Figure 6 shows the clear impact of mortality in the older age groups. For England and Wales, the 70 to 79 years cohort, that became aged 80 to 89 years, declined by 37% between 2009 and 2019. A similar pattern was found in all places including towns and cities.
Figure 6: Larger towns and cities experienced strong gains of those aged 20 to 29 years in the decade to 2019
Change in size of 10-year age cohorts, percentage, England and Wales, mid-2009 to mid-2019
- Age as in 2019. These cohorts were 10 years younger in 2009.
- Cities exclude London.
- England and Wales is the total of all BUAs and BUASDs.
What particularly stands out is the cohort that became 20 to 29 years in 2019. Figure 6 shows large increases of this cohort in Inner London and cities but also increases in larger towns. In contrast, in medium and small towns as well as other smaller built-up areas this cohort declined. Migration is often age-specific, and this trend could be explained by moves to attend higher education institutions as they tend to be located in cities and larger towns, or by moves for work opportunities. It is therefore not uncommon for those places to have a net inflow of migrants of this age. The large increase in London is most likely explained by both internal and international migration.
In Understanding towns in England and Wales: an introduction we distinguished between towns that have high levels of jobs and others that are more residential in nature. Also, in this article the towns in England and Wales have been grouped according to their workplace and residential characteristics as described in the glossary. The analysis found that working towns saw an increase in the cohort (10%) that became 20 to 29years in 2019, while this cohort declined in residential towns (11%).
The 30 to 39 years cohort (aged 20 to 29 years in 2009) declined in major cities, while it increased in all other places. Given the cities include a large proportion of university students, this cohort decline is likely driven by a proportion of the university graduates moving from the cities at the end of their education, whether for work opportunities elsewhere or to commute from more rural areas.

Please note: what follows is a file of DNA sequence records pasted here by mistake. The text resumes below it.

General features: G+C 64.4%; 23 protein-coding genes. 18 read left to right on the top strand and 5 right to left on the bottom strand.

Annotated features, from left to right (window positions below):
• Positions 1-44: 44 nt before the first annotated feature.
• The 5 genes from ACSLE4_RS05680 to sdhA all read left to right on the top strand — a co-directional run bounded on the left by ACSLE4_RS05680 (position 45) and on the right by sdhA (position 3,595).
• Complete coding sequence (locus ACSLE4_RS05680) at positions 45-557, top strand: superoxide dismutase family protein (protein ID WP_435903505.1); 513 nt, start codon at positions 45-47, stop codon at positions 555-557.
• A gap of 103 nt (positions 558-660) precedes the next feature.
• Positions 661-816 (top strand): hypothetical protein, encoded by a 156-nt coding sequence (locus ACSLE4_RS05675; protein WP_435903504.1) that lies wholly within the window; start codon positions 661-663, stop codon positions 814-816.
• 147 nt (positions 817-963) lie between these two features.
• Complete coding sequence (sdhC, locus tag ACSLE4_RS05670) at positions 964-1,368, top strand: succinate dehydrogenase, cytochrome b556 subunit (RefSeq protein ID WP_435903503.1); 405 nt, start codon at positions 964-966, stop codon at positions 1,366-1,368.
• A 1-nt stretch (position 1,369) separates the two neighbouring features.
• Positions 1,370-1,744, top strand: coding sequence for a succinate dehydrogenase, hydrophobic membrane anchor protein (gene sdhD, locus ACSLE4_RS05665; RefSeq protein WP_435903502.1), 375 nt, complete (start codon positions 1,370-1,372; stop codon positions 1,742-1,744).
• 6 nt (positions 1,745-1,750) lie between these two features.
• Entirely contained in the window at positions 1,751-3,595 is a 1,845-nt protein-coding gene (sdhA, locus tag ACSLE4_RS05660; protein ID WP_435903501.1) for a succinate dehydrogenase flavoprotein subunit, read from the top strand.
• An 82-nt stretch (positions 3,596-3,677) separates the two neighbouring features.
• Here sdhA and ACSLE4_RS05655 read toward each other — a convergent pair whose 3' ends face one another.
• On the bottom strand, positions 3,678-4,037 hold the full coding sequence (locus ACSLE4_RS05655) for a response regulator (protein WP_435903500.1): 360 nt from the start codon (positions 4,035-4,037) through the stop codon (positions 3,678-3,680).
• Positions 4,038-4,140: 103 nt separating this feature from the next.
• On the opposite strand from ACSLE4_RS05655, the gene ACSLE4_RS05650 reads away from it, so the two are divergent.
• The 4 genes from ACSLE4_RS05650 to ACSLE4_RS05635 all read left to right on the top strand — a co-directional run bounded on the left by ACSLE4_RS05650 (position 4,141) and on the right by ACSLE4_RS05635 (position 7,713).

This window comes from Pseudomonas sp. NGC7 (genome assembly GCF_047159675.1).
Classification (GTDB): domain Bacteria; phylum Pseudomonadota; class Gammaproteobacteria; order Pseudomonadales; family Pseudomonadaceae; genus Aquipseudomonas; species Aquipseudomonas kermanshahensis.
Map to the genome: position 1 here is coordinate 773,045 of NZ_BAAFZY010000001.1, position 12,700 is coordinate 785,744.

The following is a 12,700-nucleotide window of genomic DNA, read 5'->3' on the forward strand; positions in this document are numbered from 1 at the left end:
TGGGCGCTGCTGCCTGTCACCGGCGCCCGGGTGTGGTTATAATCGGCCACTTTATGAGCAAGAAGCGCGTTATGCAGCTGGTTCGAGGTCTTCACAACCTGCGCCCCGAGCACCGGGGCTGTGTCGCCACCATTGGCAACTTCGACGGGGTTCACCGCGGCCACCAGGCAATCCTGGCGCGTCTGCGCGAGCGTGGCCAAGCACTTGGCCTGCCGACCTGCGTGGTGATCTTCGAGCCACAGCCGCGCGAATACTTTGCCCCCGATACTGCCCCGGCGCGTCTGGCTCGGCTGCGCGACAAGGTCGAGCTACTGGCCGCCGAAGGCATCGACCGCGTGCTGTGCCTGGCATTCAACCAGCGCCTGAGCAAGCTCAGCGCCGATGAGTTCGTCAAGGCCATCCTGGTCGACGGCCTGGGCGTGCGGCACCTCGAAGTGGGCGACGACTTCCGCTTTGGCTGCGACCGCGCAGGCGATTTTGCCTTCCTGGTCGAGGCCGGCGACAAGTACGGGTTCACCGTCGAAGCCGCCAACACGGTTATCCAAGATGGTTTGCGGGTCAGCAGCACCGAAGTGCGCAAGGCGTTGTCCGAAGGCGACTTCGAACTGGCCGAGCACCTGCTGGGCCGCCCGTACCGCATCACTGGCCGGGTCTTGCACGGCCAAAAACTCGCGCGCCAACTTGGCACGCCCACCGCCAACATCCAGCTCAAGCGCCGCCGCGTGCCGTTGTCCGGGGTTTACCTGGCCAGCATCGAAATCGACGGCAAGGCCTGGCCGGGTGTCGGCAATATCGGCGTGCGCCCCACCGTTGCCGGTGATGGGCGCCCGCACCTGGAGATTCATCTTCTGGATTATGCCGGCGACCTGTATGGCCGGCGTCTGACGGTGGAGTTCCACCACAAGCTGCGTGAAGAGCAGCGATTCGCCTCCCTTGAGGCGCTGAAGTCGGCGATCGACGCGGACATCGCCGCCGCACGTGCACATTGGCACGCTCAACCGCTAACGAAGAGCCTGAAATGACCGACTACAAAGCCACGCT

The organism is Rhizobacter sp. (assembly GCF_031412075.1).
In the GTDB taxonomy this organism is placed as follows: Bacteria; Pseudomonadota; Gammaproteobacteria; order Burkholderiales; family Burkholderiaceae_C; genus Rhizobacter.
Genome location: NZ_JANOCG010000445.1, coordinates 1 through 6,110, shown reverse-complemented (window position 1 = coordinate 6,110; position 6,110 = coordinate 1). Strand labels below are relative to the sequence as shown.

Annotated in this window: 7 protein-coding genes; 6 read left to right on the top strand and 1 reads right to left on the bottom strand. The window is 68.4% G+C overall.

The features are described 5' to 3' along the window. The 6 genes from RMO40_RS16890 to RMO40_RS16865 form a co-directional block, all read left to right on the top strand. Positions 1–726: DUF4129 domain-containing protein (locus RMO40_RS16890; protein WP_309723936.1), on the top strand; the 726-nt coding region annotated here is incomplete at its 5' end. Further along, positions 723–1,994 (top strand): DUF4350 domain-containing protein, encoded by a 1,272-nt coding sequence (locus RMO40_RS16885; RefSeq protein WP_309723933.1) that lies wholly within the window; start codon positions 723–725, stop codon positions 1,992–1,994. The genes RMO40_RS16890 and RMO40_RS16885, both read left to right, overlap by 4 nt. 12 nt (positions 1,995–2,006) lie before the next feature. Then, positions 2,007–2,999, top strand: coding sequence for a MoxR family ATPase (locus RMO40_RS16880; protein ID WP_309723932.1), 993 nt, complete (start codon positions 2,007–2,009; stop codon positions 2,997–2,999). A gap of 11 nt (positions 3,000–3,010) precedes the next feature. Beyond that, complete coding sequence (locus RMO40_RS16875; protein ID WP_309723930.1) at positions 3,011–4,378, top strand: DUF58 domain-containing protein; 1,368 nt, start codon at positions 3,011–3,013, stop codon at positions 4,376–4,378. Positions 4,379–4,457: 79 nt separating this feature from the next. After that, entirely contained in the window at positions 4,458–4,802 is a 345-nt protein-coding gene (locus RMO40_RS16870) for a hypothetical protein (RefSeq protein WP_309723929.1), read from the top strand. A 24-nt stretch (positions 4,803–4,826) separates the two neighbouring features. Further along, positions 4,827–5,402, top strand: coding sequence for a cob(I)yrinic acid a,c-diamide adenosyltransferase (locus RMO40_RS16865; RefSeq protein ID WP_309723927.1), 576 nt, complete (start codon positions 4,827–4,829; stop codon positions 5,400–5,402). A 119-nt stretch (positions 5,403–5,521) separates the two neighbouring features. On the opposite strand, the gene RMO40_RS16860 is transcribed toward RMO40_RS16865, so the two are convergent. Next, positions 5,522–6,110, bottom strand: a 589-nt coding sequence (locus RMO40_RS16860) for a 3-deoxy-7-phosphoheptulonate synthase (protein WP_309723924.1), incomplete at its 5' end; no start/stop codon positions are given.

The next four older cohorts showed a gradual trend of moving away from urban settings later in life. Specifically, smaller and medium towns as well as other smaller built-up areas showed gains in the cohort aged 40 to 49 in 2019 (aged 30 to 39 in 2009), while London, other cities and larger towns saw a decline of the same cohort. This can reflect university graduates and those who have established earnings leaving cities and larger towns and returning home. This trend could also be explained by people starting a family, moving to places where housing (stock and price) and the living environment and lifestyle is more favourable to young families with young children.
Overall, the above Figure 6 suggests that movement to cities and larger towns happened for the most part as the 10 to 19 years cohort moved into the 20 to 29 years cohort, while returns to smaller and medium towns were spread out over the rest of the life course, with trends becoming more stable across places after post retirement moves.